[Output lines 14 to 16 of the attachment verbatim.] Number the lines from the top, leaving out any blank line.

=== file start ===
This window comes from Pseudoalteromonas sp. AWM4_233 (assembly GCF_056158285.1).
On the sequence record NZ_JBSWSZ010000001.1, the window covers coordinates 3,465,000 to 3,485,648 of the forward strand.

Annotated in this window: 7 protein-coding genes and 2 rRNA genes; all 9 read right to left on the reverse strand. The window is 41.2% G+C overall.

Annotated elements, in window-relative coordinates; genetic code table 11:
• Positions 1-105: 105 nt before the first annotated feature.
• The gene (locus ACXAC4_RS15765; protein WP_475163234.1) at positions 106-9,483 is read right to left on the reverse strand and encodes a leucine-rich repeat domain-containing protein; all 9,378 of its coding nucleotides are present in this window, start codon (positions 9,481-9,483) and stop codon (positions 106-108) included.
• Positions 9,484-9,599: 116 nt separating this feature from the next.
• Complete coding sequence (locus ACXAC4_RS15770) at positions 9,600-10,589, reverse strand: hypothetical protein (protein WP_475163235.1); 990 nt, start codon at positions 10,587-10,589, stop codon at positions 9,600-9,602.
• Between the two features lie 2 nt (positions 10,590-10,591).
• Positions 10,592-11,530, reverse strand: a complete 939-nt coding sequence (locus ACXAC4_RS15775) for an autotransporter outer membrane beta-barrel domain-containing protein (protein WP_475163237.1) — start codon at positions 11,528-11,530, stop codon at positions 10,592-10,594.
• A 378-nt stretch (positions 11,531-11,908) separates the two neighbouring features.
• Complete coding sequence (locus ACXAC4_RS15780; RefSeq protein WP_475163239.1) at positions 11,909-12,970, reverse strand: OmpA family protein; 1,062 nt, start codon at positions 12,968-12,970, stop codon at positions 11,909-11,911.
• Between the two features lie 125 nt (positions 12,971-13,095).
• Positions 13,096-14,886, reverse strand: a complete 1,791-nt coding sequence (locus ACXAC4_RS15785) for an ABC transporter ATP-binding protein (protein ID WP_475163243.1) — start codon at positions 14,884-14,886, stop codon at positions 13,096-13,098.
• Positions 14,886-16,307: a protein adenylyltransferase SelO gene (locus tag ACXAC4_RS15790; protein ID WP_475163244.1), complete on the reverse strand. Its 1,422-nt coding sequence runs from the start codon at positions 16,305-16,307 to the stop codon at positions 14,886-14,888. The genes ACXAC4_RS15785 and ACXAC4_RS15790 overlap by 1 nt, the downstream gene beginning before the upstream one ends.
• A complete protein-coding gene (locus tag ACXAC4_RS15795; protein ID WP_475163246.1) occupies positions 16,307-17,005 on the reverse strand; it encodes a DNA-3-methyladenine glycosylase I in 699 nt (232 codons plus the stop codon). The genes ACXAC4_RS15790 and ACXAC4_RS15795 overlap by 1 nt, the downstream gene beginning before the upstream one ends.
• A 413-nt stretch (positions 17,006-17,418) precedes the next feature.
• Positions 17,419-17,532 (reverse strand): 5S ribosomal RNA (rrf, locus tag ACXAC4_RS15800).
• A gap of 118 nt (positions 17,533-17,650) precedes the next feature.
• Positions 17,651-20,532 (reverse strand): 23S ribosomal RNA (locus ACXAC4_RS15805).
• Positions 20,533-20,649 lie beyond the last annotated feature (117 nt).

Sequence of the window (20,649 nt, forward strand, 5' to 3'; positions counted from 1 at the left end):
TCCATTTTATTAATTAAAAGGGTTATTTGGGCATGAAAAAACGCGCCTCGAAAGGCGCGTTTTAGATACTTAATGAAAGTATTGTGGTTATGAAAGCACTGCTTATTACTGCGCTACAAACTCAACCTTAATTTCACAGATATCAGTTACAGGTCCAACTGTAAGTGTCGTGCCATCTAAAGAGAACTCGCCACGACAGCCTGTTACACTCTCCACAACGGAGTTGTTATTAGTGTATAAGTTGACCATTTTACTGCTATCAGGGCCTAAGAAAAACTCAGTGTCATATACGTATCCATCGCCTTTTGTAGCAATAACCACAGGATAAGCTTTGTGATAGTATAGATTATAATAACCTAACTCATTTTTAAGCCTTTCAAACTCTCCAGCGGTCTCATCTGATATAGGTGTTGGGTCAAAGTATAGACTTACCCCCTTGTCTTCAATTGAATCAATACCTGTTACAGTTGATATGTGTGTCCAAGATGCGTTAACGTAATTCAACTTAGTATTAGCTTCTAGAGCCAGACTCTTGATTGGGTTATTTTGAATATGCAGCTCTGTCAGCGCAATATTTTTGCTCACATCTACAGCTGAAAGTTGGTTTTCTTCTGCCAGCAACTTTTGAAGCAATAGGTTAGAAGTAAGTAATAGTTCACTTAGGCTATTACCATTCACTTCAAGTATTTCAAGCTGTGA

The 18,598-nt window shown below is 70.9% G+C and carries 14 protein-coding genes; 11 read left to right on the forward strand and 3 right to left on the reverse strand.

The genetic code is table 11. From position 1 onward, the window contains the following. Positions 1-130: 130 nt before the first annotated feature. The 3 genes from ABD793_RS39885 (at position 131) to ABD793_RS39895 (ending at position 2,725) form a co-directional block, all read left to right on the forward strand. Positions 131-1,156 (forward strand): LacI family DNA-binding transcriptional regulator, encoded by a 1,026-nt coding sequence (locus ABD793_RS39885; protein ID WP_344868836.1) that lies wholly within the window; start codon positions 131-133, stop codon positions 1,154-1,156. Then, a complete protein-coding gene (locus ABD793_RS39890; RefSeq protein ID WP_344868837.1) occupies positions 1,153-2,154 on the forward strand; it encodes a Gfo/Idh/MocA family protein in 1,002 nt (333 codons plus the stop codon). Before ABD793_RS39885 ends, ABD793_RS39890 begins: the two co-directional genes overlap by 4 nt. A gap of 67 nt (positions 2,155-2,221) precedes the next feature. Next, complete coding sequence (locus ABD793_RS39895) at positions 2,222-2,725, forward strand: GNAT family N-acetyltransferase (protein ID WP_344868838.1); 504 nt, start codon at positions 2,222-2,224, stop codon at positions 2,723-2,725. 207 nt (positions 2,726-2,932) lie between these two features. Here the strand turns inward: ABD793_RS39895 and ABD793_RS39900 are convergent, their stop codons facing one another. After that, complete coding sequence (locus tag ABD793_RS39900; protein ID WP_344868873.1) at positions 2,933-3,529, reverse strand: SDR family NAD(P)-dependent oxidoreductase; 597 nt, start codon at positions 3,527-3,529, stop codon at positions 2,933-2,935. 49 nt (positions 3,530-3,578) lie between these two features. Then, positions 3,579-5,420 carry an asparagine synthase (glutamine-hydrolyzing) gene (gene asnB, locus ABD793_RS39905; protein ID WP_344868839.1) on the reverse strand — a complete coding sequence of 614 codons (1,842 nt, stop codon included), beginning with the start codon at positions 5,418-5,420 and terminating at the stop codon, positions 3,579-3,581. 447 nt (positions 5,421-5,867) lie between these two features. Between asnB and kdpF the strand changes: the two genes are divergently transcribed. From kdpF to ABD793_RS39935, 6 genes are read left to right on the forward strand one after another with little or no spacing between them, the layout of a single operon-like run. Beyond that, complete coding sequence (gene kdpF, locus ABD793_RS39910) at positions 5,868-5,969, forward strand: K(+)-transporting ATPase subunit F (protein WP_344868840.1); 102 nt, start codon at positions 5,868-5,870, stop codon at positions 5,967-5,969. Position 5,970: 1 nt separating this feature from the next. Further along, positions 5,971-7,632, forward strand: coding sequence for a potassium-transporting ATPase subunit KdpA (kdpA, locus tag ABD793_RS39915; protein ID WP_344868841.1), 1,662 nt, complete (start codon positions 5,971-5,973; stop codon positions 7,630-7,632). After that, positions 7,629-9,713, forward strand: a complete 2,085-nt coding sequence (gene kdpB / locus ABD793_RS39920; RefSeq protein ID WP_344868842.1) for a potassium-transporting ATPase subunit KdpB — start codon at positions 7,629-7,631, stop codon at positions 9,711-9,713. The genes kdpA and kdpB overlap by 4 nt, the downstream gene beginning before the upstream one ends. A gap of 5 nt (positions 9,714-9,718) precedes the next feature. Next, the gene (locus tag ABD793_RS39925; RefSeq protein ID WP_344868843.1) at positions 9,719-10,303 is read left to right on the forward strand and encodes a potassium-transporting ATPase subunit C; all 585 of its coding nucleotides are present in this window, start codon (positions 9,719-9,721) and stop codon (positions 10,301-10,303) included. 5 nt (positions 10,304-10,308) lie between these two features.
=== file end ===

• Positions 13,096-14,886, reverse strand: a complete 1,791-nt coding sequence (locus ACXAC4_RS15785) for an ABC transporter ATP-binding protein (protein ID WP_475163243.1) — start codon at positions 14,884-14,886, stop codon at positions 13,096-13,098.
• Positions 14,886-16,307: a protein adenylyltransferase SelO gene (locus tag ACXAC4_RS15790; protein ID WP_475163244.1), complete on the reverse strand. Its 1,422-nt coding sequence runs from the start codon at positions 16,305-16,307 to the stop codon at positions 14,886-14,888. The genes ACXAC4_RS15785 and ACXAC4_RS15790 overlap by 1 nt, the downstream gene beginning before the upstream one ends.
• A complete protein-coding gene (locus tag ACXAC4_RS15795; protein ID WP_475163246.1) occupies positions 16,307-17,005 on the reverse strand; it encodes a DNA-3-methyladenine glycosylase I in 699 nt (232 codons plus the stop codon). The genes ACXAC4_RS15790 and ACXAC4_RS15795 overlap by 1 nt, the downstream gene beginning before the upstream one ends.